The Outrun is a memoir of addiction and recovery - and admittedly an apparently odd choice for a ‘countryside read’. But this is no ordinary AA story, and the Orkney Islands are key to both the author’s descriptions of addiction - living on the edge, literally and figuratively, facing a raging storm - and of recovery - finding, with relief, peace, silence, plus a new-found obsession with concrakes and a rekindled love of astronomy
We’re often ambivalent about the place we grow up, and Amy Liptrot is no different. Although she was born on Orkney, her parents were incomers from Manchester - and, in a place where ‘English’ is hurled as an insult, she recalls always feeling unsettled, displaced. She spends some of the book raking over the reasons why she ended up an addict - perhaps it was genetic - her father was sectioned shortly after she was born - or maybe her ‘outsider’ status pushed her further and further to the edge. Or perhaps it was simply in her nature, and alcoholism and mental instability were as inevitable as the changing of the seasons.
After years of complaining of boredom and mocking the tourists who gush over Orkney as an “island paradise”, Liptrot leaves and heads for bright lights. London - where else? And slowly but surely, year after year, a problem that began with booze and magic mushrooms as a teenager back on Orkney develops into a slavish, self-destructive compulsion for drink and drugs. Losing friends, flats and boyfriends along the way, she spirals into despair and danger, with several chilling incidents where her lowered inhibitions get her into trouble. Something, finally, has to change.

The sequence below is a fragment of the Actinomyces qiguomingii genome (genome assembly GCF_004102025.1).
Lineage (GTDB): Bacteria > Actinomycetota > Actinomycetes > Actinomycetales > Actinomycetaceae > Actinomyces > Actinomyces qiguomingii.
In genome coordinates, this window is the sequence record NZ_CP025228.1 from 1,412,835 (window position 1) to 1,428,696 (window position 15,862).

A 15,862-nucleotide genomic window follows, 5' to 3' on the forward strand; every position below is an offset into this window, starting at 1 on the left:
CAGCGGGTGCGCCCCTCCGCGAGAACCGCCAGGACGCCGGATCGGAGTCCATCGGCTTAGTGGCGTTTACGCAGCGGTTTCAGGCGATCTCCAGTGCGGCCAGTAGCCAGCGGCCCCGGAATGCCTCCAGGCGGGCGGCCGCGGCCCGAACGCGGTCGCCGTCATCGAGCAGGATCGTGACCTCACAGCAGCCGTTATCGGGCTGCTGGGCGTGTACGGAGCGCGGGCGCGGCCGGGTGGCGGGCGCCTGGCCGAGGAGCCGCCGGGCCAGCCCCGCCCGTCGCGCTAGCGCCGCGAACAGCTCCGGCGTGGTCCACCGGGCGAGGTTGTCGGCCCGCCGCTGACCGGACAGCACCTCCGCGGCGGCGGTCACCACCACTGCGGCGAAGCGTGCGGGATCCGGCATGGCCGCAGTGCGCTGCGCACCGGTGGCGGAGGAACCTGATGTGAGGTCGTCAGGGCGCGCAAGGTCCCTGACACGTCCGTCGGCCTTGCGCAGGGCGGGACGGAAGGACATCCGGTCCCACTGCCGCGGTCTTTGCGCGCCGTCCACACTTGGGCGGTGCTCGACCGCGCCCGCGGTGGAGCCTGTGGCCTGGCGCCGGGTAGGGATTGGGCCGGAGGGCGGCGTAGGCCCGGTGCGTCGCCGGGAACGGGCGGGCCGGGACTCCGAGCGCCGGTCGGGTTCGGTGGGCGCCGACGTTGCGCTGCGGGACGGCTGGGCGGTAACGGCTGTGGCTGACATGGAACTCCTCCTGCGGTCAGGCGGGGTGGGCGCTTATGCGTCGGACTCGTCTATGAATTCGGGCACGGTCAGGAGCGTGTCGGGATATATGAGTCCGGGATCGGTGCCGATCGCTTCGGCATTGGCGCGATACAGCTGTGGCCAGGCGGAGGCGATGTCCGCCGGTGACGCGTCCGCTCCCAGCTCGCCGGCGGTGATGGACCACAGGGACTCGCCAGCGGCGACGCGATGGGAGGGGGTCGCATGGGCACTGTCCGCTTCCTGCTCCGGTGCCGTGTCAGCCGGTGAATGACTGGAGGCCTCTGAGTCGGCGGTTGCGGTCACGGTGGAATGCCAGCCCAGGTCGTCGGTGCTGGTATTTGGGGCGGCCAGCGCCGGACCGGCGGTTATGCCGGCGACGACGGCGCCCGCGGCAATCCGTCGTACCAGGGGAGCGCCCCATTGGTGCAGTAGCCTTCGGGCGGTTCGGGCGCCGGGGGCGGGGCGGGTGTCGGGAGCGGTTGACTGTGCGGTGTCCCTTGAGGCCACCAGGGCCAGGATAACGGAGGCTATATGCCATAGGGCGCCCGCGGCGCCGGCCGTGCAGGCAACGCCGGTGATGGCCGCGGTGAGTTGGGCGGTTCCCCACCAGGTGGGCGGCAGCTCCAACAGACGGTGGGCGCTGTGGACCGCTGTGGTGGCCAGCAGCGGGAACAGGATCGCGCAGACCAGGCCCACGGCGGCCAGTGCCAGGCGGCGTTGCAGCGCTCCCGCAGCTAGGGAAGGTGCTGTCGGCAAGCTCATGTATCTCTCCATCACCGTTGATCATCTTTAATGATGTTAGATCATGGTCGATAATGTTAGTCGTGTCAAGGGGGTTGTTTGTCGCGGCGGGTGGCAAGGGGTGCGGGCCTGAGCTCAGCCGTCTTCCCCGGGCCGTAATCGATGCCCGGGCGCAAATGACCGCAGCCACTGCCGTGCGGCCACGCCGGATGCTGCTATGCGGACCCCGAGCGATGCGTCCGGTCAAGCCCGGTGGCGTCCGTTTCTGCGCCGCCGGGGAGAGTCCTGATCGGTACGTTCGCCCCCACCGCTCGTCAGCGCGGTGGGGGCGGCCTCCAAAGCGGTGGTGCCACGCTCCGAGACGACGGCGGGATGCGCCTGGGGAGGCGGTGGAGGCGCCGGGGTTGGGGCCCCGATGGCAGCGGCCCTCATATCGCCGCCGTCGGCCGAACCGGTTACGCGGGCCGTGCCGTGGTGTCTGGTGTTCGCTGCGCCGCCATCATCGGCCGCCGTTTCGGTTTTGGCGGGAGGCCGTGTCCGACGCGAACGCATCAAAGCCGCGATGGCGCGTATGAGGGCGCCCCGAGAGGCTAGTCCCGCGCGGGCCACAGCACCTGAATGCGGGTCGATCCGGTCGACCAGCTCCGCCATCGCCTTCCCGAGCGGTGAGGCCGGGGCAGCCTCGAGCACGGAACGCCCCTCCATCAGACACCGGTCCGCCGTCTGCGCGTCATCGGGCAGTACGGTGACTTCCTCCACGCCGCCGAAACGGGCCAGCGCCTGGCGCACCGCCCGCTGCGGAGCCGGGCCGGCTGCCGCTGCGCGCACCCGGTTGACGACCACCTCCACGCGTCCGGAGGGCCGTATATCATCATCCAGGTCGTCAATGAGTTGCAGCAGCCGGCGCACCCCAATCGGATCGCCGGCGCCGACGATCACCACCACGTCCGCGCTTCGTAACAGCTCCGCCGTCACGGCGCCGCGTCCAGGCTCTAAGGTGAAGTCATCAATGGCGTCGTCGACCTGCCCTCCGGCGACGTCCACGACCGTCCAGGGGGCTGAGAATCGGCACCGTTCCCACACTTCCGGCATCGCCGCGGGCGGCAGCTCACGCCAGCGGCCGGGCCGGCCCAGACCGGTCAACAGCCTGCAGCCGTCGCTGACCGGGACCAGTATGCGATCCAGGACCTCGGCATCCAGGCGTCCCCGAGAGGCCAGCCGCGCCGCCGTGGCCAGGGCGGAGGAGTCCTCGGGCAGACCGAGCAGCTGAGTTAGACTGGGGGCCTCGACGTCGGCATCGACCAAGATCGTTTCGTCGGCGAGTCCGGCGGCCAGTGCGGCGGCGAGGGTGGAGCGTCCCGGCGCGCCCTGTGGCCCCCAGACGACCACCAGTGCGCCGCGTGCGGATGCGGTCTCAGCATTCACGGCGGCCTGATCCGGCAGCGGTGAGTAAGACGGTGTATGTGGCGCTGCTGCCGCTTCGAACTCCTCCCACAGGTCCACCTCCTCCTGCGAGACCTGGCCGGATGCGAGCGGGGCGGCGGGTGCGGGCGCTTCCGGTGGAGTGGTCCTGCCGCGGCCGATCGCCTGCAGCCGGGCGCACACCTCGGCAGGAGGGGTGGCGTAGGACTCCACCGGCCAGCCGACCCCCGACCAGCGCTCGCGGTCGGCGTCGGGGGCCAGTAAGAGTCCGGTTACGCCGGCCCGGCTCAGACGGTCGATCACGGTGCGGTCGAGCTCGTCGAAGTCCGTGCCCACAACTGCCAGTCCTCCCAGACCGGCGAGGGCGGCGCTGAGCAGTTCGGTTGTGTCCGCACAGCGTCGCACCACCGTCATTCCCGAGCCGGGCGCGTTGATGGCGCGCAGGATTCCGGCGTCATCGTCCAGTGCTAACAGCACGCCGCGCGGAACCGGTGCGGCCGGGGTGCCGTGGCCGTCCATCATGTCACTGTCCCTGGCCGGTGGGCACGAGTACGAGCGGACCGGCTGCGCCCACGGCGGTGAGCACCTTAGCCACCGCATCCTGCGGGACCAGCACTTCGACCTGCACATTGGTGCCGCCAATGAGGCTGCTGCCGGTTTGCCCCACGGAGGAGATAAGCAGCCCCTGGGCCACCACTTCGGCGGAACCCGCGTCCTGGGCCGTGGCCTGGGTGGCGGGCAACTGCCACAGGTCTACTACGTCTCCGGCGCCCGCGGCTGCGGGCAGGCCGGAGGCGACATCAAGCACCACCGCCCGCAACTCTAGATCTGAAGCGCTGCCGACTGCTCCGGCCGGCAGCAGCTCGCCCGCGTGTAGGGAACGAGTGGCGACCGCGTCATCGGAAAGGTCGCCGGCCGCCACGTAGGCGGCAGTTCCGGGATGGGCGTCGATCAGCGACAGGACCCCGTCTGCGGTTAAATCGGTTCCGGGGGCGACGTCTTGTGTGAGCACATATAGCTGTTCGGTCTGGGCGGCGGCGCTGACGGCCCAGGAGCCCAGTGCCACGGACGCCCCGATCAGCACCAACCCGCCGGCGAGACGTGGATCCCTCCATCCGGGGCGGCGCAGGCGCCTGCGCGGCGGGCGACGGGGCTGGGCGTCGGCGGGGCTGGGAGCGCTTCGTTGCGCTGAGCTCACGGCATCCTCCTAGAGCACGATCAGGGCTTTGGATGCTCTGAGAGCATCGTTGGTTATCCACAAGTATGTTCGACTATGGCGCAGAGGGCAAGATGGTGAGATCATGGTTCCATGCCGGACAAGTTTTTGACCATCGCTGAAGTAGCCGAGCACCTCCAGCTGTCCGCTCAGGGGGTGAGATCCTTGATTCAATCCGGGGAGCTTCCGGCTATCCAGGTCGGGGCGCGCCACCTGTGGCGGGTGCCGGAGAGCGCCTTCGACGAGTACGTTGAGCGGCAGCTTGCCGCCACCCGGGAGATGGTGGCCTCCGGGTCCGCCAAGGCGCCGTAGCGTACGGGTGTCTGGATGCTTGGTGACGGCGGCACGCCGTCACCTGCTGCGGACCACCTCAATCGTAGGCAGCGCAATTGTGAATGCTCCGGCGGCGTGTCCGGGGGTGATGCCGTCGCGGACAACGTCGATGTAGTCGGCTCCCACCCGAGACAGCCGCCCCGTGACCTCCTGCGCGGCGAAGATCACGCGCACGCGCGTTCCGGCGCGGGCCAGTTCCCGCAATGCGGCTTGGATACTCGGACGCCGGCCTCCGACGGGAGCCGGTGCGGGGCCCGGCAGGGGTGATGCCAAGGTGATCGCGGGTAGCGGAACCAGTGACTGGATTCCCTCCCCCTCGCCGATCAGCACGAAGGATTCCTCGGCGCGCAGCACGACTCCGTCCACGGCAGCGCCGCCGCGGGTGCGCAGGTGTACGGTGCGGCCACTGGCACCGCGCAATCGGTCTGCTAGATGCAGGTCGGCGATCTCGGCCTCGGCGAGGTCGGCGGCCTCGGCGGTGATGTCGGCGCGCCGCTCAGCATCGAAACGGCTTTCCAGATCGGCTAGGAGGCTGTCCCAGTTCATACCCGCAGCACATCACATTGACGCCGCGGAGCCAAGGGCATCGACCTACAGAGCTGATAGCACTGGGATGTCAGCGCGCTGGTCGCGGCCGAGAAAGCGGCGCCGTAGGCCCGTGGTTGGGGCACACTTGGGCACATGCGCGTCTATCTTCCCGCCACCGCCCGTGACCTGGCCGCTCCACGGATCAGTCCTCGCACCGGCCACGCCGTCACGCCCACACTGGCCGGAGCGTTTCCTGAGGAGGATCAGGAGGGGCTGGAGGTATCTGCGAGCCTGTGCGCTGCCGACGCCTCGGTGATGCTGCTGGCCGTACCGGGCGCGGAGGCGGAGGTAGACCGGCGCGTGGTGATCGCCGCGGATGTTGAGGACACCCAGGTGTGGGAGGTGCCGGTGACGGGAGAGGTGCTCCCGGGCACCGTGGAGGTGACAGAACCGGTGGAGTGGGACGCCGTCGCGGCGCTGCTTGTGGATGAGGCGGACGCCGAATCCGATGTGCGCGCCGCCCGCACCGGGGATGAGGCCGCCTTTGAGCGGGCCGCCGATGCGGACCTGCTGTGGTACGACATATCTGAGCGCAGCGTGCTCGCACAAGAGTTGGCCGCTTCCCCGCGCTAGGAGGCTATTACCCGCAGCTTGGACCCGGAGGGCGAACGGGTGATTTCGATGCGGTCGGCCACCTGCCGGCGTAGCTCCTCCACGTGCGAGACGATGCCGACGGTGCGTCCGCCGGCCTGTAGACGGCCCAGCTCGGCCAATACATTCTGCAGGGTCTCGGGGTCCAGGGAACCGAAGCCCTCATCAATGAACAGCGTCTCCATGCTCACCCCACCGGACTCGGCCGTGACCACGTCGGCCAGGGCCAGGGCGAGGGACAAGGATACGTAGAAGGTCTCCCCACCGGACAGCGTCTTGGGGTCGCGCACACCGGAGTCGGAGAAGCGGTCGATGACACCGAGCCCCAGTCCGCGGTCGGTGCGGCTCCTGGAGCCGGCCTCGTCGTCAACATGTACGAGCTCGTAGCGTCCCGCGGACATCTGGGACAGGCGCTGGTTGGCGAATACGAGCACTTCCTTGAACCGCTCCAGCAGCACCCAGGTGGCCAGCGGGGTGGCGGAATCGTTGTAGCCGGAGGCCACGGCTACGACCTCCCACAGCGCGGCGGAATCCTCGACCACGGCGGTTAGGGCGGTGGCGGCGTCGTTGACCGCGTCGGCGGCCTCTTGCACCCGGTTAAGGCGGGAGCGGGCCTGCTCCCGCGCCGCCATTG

Even in London, in rehab, Orkney is never far away from Liptrot’s mind. The smell of the addiction clinic is the “same sour odour that had filled my London bedrooms, the smell from an ill sheep you’re going to have to spray with a red X and send to the mart.” Getting sober, it seems, is a messy business, both physically and emotionally. In order to get some perspective and clarity (and, you know, maybe a rented room “where I could cut myself off and just drink” if this new sober life proved unbearable), she relents to her mother’s pleading, packs a bag and returns to island life.
And so we accompany Liptrot back to Orkney, to extremes, to wild weather, trembling walls, wind and hail crashing against the windows. But she also finds and experiences things she hasn’t seen before: porpoises, uninhabited islands and the strange beauty and the oxymoronic intimate isolation of a remote life. As a teenager, all she wanted was excitement, illicit wine, drugs and raves, but in her sobriety she discovers the natural high that comes from sea-swimming, from tracking Orkney’s puffins and terns, from having a conversation with someone that isn’t oiled with half a bottle of spirits.
Her writing about Orkney - the island, its landscape, its wildlife - is the most beautiful in the whole book - astonishingly, sharp-intake-of-breath-beautiful at times. And although Liptrot says she wants to resist becoming “the wholesome ‘outdoors’ type” she can’t deny the moments “that thrill and glow: the few seconds a male hen harrier flies beside my car one afternoon; the porpoise surfacing around our small boat; the wonderful sight of a herd of cattle let out on grass after a winter indoors, skipping and jumping, tails straight up to the sky with joy.” Maybe this is what happens, she muses: “I’ve given up drugs, don’t believe in God and love has gone wrong, so now I find my happiness and flight in the world around me.”
An astonishing, unflinching, brave and compelling book - and utterly inspiring to boot.